9. The attempt by Hamas to prevent civilians from leaving targeted areas is morally reprehensible, and part of a well-documented history of using its own citizens as human shields. There is no moral defense of human sacrifice. To the contrary, there is a moral obligation on those who can to put an end to such horrors.
  10. The institutions of higher learning that have offered pallid condemnation of Hamas’ brutal attack have done extraordinary damage to whatever moral authority they may have enjoyed. The academies have failed us.
  11. Hamas has had 13 years to improve the lot of the Gazans and instead, wasted those years, stolen millions in humanitarian aid, jeopardized lives, all on the unachievable, obsessive aim of destroying Israel. The organization has fueled hateful pedagogy about Jews and made martyrs of suicide bombers. Protests in support of Hamas are well-meaning events that doom Palestinians to more incompetent political leadership. Such passionate protests are profoundly misguided.
  12. Finally, the automatic linking of all liberation movements, that is intersectionality, is no more than an egregious suspension of critical thinking. Critical thinkers look for the differences and distinctiveness of groups, chafing at generalizations and railing against oversimplification. Not all liberation movements are worthy of our support and some liberation movements are not liberation movements at all. Hamas hasn’t liberated anyone. Those who would lionize wildly ineffective government keep people who deserve help, helpless.

A fugitive came to Abram the Hebrew (haivri)

who dwelt by Mamre the Amorite’s terebinths…(Genesis 14:13)

The rabbis were curious as to why Abram was referred to as “the Hebrew.” In Hebrew, the term refers to “a side” like the side of a river or the side of a valley. In fact, the Sages thought Abram was “the Hebrew” because he was from “the other side” of the Euphrates. Rabbi Yehudah, however, claimed that Abram was a Hebrew because the entire world was on one side, the side of idolatry, and Abram stood on the opposite side, alone (Genesis Rabbah 42:8).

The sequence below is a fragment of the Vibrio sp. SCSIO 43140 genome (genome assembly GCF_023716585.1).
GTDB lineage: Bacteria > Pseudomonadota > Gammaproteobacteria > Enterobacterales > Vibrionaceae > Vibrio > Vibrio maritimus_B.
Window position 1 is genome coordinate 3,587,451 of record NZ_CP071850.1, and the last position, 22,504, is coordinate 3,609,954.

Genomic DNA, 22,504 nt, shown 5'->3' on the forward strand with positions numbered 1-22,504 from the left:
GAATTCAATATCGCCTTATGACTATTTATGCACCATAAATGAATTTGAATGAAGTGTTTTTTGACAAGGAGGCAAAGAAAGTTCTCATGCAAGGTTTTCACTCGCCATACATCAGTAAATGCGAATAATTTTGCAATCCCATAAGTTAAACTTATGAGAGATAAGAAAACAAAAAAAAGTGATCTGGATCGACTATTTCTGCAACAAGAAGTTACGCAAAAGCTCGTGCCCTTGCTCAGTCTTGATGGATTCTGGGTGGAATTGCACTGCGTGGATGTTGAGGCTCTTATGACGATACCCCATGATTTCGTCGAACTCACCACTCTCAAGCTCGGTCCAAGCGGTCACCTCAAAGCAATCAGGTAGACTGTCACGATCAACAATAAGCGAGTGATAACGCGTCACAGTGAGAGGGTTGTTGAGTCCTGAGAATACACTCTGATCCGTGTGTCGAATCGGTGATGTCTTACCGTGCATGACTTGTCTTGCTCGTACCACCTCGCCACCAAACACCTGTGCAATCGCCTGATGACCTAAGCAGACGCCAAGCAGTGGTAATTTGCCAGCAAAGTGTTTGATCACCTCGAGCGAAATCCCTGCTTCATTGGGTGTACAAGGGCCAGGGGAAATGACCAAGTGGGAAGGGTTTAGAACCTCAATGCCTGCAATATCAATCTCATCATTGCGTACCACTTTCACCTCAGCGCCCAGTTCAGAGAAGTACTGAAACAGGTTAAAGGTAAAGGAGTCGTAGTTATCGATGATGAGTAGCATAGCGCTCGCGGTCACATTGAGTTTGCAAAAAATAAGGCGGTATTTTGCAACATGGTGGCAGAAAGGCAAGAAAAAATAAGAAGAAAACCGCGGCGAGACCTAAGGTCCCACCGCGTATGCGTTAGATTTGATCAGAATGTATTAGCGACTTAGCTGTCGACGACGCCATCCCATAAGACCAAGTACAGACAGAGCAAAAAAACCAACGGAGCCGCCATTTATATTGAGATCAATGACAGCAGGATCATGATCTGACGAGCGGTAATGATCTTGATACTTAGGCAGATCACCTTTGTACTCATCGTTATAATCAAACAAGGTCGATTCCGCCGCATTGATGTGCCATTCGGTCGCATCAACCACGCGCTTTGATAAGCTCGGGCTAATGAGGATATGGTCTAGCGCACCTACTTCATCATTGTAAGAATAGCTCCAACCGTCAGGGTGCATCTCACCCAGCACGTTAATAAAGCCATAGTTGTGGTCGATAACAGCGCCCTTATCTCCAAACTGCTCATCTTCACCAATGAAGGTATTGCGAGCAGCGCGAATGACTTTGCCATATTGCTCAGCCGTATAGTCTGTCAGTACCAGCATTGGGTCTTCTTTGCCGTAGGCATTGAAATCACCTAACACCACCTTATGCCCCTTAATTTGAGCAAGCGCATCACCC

What may be obvious to us is clearly not obvious to others. That we may be outnumbered does not constitute a flaw in our thinking or arguments. If the many stand on one side, it will take moral courage to stand on the other. Our ancestor, Abraham, stood boldly against idolatry. So do we, for we stand opposed to organizations, ideas, and tactics that, like idolatry, achieve nothing, don’t work, and cannot bring about salvation—for anyone. We are truly Abraham and Sarah’s children.

Some have said that it all feels like the 1930’s, the years of rampant antisemitism. It does, but there’s a difference. Back then, we knew how bad things were, we just didn’t know how bad things could get. Today, we know. We know that the world failed us back then, and so far, the lectures Israel has been subject to have not been encouraging. Some of us are scared, but some of us are really angry. For the angry among us, let’s channel that anger and speak reasoned truth to power. If we are the only one in the room or the home or the club or the field or the theater or the gym or the office or the company that can speak the moral truth, the truth is—

No one gets to murder Jewish babies.

No one gets to rape Jewish women.

No one gets to burn Jewish families alive.

No one gets to kidnap and hold hostage the elderly or toddlers or anyone else for that matter.

And no one who rationalizes this barbarism is qualified to give us any morality lectures.

Even if we are the only one speaking the truth, be clear and be firm, and Abraham our Father, the idol smasher, the Hebrew, will surely bless us from Heaven.

Dedicated to Omer Neutra

one of Midway Jewish Center’s finest,

a happy, loving, smart, principled, courageous, moral, young man,

now held hostage by Hamas.

About the Author
Rabbi Rank was a pulpit rabbi for over 40 years and is presently rabbi emeritus of Midway Jewish Center in Syosset, Long Island. He served two other pulpits in Montclair and Springfield, NJ. He was the chair of the Rabbinic Advisory Committee for the Solomon Schechter School of West Orange, NJ and was a member of the Ethics Board of Oyster Bay, Long Island. He was president of the NJ Rabbinical Assembly and between the years 2004-2006, served as the president of the international Rabbinical Assembly. He is co-editor of Moreh Derekh, a life-cycle manual for rabbis and author of A Full-Figured Faith—The Expanding Effects of Doubt and Skepticism on an Evolving Jewish Faith.